Running

Strength as a Foundation

On March 15, 2013 I became a regular person - well my perception of regular anyway - and I love it!

Why did I have to relinquish my super-hero status? I’ll leave it at this: I saw my dreams not just faltering, but failing. So, to get back on track, I stopped working two full-time jobs... which I had been doing for years for "fun" versus necessity. I took a break from my love-affair with iron. I also sit more than I have in about 15 years... that's a mega regular person activity!

Well, if we fast forward to today, my big dreams in life are properly realigned and effectively back within reach. But, I want to talk about what has happened to my physical foundation over that time.

SAPT’s methodology is based on the approach of Strength as a Foundation. We use various examples to explain why this is the best approach for building speed and explosiveness, but my favorite is “imagine shooting a cannon out of a canoe” sounds silly, right? Well that’s because it is. Never having operated an actual cannon myself, I can still easily imagine how ineffective and potentially dangerous it would be to try to shoot the thing out of a canoe.

The same concept holds true for performance training. If Strength as a Foundation is ignored, you’ve effectively set yourself or your child up for ineffective and potentially dangerous training.

Okay, so getting back to my little story: since becoming proudly “regular,” I’ve been working out at home and put a huge emphasis on improving my overall fitness. “Fitness” in this case meant I wanted to put a big focus on improving my cardiovascular system's functioning and efficiency. My exercise of choice? Running. And because of time limits I have only been lifting an average of 20-minutes, twice a week... but my running workouts stick around 60-90 minutes, 4-5 days a week.

Do you see where this is heading...?

I've let my foundation crack. My strength foundation. It sort of sucks. But, I planned for this to happen... I guess I just didn't know what it would feel like once I arrived. I've been lifting consistently since I was 19 years old. The longest break I’ve ever taken (up until this year) would have been a MAXIMUM of one week off from lifting. Crazy, but this 20-min/2x per week lifting has been going on for almost 4-months. With several weeks in there taken completely off from lifting.

I’ve been trying to shoot a cannon out of an ever destabilizing canoe. Attempting to keep up such a high volume, frequency, and intensity of running without maintaining my strength foundation is trouble. I’m feeling it now.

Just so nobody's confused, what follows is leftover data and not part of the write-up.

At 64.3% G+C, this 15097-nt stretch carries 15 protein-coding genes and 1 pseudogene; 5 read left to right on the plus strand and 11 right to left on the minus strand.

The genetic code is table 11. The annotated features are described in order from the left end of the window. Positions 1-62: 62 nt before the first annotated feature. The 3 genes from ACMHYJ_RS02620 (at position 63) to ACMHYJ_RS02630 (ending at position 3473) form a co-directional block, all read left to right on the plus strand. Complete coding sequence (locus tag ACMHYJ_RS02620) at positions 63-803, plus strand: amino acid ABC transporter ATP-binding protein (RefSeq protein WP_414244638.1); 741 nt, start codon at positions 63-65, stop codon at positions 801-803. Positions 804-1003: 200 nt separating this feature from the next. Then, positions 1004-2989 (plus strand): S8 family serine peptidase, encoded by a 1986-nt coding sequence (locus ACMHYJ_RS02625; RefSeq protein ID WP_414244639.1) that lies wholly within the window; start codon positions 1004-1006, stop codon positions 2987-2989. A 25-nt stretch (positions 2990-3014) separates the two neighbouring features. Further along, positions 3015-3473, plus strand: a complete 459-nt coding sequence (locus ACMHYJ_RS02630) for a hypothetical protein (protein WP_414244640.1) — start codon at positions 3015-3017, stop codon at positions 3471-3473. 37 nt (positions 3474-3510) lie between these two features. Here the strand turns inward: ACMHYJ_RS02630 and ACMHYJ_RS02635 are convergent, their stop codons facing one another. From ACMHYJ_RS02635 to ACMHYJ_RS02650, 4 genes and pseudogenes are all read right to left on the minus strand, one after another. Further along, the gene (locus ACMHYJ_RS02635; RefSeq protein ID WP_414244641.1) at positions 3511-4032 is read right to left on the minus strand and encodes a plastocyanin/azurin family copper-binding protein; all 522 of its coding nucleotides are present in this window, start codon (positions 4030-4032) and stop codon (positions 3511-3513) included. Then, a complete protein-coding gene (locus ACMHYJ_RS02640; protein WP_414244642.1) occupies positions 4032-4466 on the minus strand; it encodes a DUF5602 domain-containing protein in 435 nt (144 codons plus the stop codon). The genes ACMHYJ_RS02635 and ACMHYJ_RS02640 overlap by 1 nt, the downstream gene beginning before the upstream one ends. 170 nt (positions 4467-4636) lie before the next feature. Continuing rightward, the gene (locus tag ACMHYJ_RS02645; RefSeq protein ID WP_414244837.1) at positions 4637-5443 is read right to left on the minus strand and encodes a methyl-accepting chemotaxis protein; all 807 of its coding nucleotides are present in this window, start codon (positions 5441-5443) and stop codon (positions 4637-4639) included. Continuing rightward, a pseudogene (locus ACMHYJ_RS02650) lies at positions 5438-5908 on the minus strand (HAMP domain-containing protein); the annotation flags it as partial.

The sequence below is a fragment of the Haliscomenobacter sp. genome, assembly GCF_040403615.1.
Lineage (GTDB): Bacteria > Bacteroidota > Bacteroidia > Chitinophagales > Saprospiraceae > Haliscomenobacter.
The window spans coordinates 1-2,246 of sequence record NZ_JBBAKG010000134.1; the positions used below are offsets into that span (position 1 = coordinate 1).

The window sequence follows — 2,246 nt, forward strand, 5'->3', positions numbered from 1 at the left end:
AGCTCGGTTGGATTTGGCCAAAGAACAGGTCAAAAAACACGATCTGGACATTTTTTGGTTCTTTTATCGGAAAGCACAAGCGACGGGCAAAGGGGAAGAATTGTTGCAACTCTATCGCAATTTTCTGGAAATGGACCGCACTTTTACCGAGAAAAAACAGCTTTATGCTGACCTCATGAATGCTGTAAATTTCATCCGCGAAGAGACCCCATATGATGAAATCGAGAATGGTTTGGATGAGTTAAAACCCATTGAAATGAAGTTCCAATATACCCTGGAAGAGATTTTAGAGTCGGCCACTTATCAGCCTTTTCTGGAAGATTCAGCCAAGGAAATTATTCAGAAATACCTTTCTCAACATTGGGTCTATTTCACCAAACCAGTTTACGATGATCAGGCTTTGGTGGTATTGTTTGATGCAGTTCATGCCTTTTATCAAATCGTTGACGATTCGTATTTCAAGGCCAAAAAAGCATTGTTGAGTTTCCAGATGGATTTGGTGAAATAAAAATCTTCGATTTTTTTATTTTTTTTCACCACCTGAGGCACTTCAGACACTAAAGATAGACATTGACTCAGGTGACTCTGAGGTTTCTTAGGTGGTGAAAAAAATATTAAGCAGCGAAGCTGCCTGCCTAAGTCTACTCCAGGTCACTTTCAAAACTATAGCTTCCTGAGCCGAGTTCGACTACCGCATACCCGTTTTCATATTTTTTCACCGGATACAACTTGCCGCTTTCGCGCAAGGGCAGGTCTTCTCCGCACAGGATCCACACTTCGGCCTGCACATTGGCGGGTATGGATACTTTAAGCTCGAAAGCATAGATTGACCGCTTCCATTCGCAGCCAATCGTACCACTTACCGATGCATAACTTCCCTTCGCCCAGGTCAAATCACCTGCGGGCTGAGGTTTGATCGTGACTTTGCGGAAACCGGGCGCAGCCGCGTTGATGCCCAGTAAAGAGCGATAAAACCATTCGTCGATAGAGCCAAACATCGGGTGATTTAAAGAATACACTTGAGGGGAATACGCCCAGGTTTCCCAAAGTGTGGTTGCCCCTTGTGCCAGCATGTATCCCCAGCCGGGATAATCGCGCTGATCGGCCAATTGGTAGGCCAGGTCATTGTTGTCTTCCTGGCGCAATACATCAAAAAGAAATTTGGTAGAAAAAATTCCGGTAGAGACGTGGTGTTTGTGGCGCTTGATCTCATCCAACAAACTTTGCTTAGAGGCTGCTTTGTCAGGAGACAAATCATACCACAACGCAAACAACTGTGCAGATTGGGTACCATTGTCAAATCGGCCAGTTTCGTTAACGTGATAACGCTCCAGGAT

My goals have been accomplished in terms of “fitness” but I’ve been surprised what a slippery slope running that much and lifting that little has been. It’s like the losses are compounded. My knees often ache and the muscle mass in my legs (read: glutes and hamstrings) has dropped significantly.

What’s the plan and what’s the lesson?

I need to build muscle and lift weights more frequently. That’s the plan. And the lesson? As advertised, running really is detrimental to strength levels. I’m undecided about how I feel about this. Where I am in my life, running really lines up well with my mentality and goals. I can’t even begin to tell you how many excellent ideas I’ve had while running... SAPT was actually conceived during a run 6-years ago(!). But, I need to prioritize more prehab exercises to keep myself on the trails. In terms of the biggie compound lifts, eh, I’ll probably continue to take a break. 13 years straight of weight training means I’m certain the lure of the iron will pull me back when the time is right. In the meantime, I’ll continue setting a laser focus on building an amazing business and embracing my “regular” side.

Last week I attended a workshop on marketing for the small business owner. It was amazing and led by John Jantsch who is *tha guy* when it comes to this topic. As much as I believe the experience has already had a permanent and positive change on SAPT, I will try to exercise some self-control and stay on-topic. I do mention the experience for good reason: the first - and most tangible - impact from this workshop for our readers is in how we deliver content on the blog. Here are the changes you can look forward to: